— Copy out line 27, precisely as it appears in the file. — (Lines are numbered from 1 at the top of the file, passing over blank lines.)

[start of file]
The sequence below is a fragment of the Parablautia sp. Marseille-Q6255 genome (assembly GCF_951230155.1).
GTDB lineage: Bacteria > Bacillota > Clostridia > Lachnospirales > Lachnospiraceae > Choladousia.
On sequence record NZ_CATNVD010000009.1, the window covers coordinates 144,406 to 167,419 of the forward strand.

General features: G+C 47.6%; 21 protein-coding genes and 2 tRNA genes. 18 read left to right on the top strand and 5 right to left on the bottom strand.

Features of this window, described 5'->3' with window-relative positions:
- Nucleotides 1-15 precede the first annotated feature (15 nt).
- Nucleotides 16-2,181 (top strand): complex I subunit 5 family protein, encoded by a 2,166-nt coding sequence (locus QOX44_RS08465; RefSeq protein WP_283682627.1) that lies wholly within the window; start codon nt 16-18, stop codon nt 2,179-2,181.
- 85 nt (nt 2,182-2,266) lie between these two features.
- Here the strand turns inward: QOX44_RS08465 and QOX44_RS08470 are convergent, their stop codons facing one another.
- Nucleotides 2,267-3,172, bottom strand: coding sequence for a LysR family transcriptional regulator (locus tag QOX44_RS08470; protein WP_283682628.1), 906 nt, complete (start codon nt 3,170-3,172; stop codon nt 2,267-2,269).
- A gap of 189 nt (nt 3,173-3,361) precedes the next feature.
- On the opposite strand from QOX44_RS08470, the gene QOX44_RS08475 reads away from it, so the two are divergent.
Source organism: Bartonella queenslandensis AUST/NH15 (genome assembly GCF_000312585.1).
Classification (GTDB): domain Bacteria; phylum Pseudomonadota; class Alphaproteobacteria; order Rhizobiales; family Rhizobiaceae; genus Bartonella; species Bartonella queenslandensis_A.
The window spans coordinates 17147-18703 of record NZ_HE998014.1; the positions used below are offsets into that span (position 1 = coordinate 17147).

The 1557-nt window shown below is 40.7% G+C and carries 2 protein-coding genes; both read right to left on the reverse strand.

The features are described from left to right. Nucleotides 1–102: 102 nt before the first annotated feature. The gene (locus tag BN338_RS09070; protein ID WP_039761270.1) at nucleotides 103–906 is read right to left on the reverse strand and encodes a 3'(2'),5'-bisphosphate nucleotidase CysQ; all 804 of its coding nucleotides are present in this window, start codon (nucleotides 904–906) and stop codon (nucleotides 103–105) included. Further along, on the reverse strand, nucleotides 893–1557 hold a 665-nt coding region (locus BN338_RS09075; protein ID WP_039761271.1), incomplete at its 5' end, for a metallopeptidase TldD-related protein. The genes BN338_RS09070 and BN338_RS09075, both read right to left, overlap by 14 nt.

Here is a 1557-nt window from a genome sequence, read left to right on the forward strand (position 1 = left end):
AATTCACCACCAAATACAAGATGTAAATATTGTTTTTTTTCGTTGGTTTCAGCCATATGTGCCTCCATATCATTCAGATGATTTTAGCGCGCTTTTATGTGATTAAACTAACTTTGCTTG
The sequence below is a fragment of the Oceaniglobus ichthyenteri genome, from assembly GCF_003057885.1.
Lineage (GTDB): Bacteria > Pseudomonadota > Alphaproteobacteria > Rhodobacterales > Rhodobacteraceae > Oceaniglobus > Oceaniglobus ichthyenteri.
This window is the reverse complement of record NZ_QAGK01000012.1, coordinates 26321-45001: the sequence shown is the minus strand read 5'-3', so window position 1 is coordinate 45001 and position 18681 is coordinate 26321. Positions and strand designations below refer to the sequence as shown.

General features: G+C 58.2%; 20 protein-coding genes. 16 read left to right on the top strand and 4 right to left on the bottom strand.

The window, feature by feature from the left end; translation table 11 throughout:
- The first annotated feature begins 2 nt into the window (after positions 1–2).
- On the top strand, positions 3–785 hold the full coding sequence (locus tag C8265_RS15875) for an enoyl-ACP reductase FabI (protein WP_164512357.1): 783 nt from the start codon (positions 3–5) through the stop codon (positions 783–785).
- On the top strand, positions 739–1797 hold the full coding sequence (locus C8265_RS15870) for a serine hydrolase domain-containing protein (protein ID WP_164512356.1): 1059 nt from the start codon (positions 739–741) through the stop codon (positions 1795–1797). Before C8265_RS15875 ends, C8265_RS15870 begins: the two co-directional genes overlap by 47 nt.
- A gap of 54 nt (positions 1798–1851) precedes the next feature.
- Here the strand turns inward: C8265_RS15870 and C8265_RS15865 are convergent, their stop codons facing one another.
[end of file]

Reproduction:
- On the top strand, positions 739–1797 hold the full coding sequence (locus C8265_RS15870) for a serine hydrolase domain-containing protein (protein ID WP_164512356.1): 1059 nt from the start codon (positions 739–741) through the stop codon (positions 1795–1797). Before C8265_RS15875 ends, C8265_RS15870 begins: the two co-directional genes overlap by 47 nt.